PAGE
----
Recording Memories

I am enjoying working my way through the Christmas book haul. Both my daughters provided me with hardbacks – always a health and safety issue as they fall on one’s nose when I doze off reading in bed. I have just finished the inspiring ‘The Girl on the Wall: one life’s rich tapestry’. I see it is also available in paperback or on Kindle, which would be less hazardous but might lack the illustrations, which are integral to the book. The author, Jean Baggott, born in the 1930s, constructed an elaborate tapestry illustrating memories of her own life and local and national events of the era. The book explains each image (there are more than 70). I do not have the skills or the eyesight (32 point canvas) for the sewing aspect but a wonderful framework in which to record recent family history. If you want to do likewise watch this space – I know I have said this before but I am nearly ready to explain more. Oh and while you are looking for Jean’s book on Amazon (I am NOT responsible if you can’t resist the ‘buy it now’ button) my latest publication is now there too – exciting. Also noticed that someone in Canada is trying to sell a copy of Coffers, Clysters for £60.15 – what fool would pay that when you can get new copies for £12.95?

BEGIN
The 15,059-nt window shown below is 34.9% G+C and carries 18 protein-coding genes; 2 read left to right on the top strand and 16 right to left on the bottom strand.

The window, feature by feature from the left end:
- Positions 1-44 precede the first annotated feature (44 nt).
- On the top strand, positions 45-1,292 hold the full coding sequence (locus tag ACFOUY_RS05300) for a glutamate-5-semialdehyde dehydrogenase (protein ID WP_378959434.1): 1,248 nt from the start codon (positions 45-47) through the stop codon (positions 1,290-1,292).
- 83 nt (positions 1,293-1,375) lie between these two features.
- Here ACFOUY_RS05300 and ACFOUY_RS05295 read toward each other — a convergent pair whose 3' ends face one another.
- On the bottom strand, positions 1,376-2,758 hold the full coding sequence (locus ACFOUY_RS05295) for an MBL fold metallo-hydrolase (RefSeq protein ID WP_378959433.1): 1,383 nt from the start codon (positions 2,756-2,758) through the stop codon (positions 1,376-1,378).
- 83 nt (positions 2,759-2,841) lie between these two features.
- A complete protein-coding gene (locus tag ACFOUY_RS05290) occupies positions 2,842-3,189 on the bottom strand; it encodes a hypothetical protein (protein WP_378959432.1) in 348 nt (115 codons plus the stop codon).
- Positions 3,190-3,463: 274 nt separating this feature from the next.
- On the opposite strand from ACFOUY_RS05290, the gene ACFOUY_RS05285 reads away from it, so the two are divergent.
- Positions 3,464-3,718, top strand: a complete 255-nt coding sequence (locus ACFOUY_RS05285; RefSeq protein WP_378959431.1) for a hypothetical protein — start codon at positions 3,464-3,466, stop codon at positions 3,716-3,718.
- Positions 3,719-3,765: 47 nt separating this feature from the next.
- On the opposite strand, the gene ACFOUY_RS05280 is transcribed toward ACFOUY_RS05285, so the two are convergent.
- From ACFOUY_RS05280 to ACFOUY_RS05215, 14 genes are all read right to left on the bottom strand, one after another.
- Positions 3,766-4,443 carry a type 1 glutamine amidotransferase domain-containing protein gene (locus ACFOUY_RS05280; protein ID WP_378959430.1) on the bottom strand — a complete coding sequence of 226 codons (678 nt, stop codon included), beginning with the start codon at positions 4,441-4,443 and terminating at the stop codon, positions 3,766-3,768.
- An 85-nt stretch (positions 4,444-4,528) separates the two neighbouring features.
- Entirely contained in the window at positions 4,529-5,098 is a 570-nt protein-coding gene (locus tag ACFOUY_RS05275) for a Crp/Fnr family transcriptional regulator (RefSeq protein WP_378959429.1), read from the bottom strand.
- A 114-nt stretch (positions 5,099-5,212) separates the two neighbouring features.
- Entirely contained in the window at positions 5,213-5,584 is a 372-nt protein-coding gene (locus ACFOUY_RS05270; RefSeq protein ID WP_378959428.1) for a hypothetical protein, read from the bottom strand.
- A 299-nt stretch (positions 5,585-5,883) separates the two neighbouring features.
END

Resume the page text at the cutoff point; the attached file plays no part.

In the days since my last post the building work has continued, if not exactly ‘apace’ at least with some progress between bouts of torrential rain. What will one day be the conservatory is currently masquerading as a swimming pool. I still lack a letter box but in theory I have said goodbye to the builders and now have to wait until next week for a different set of workmen to begin to put the glass panels in place.
Waking up at some silly hour recently I encountered a children’s TV programme called History Hunt. The approach adopted in this programme was particularly appealing. Great to watch young people engaging in research and combining this with technology. Check it out. We may be adopting a similar format as we begin to work with the local school on local history projects.
I was showing a young friend how to find a birth in the General Register Office indexes using Find My Past. Imagine my surprise, as I used my daughter as an example, at finding that her name had been indexed incorrectly. Correction has now duly been sent in.

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